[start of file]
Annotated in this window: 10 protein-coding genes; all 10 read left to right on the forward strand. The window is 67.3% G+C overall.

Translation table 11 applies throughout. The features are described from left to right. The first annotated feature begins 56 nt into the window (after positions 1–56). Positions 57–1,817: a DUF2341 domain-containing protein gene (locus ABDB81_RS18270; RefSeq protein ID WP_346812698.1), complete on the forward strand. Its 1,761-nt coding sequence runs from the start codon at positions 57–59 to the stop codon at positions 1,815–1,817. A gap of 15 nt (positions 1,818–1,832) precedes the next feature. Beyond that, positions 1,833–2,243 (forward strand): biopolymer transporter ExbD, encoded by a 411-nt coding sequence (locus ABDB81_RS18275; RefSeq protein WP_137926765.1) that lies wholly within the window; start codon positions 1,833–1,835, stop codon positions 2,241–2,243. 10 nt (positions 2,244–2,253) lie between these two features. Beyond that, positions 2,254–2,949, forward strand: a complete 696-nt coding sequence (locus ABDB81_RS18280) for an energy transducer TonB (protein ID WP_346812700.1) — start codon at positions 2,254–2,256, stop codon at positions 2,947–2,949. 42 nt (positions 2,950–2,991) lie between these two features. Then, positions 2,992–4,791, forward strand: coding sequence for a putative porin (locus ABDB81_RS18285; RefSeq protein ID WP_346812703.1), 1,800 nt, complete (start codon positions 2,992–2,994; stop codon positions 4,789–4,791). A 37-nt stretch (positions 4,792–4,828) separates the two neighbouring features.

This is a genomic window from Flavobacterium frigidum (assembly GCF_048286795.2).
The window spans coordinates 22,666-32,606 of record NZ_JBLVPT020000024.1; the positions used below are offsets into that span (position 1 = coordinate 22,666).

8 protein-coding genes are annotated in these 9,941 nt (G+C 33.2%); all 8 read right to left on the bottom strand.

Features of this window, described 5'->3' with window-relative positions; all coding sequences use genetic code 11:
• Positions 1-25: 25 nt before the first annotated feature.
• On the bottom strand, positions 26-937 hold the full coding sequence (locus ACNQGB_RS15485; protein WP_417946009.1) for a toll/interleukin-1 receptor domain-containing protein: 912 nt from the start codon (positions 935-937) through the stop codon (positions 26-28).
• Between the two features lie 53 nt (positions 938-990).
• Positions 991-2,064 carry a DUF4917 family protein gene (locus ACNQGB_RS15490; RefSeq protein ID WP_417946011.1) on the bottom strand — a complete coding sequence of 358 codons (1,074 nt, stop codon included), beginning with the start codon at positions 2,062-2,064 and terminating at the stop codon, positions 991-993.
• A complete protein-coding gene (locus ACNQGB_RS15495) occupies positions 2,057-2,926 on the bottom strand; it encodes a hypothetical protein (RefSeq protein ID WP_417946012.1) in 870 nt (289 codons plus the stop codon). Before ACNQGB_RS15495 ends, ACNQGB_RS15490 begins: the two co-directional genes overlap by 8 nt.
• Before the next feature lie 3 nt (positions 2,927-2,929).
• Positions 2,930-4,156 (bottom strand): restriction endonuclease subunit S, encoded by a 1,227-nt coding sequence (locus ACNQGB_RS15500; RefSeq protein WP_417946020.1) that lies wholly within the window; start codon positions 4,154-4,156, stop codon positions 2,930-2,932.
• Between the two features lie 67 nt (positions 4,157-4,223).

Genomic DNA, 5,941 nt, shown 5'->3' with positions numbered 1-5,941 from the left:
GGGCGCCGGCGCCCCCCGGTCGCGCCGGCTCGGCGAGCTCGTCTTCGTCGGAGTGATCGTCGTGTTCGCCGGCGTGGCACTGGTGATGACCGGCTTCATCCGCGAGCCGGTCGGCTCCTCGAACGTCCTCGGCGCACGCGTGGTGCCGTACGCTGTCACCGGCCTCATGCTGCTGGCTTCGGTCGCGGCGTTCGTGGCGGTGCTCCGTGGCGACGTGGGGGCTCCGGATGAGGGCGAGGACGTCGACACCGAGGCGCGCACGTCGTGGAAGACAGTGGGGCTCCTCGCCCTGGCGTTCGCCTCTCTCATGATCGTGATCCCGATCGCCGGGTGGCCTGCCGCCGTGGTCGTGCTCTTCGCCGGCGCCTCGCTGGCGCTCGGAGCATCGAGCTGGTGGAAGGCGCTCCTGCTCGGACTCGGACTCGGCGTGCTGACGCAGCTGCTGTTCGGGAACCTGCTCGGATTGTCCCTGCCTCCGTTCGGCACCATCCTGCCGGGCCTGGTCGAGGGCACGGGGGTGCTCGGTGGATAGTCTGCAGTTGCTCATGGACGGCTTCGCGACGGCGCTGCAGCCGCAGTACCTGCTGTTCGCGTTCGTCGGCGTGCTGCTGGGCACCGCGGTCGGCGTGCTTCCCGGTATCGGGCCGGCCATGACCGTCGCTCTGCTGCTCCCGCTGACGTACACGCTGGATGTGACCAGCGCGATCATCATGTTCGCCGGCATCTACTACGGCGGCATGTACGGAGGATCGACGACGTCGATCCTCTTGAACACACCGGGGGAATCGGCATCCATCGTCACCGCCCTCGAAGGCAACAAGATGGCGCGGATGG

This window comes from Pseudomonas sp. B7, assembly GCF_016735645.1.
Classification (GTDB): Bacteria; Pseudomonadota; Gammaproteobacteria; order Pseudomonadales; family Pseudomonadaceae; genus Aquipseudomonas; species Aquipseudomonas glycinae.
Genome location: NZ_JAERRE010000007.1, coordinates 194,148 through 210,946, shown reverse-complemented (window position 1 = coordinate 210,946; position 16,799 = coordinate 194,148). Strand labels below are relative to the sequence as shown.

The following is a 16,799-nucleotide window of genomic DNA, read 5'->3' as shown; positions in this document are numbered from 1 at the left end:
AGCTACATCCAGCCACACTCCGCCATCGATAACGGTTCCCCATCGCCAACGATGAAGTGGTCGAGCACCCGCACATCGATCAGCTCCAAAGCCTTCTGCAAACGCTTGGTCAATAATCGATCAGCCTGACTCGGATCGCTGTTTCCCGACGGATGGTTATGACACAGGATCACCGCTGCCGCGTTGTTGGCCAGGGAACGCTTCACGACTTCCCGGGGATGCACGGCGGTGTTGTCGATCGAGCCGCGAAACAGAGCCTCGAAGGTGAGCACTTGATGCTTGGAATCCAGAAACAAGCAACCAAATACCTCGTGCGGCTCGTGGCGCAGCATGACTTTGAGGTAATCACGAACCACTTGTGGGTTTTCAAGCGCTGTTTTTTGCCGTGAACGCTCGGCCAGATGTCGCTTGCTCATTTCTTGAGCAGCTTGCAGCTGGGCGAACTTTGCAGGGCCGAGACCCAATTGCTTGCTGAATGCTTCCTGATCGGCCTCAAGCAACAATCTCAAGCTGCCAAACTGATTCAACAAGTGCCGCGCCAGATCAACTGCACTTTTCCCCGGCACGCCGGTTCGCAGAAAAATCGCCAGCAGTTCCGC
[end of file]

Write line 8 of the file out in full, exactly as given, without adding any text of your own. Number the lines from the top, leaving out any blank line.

• On the bottom strand, positions 26-937 hold the full coding sequence (locus ACNQGB_RS15485; protein WP_417946009.1) for a toll/interleukin-1 receptor domain-containing protein: 912 nt from the start codon (positions 935-937) through the stop codon (positions 26-28).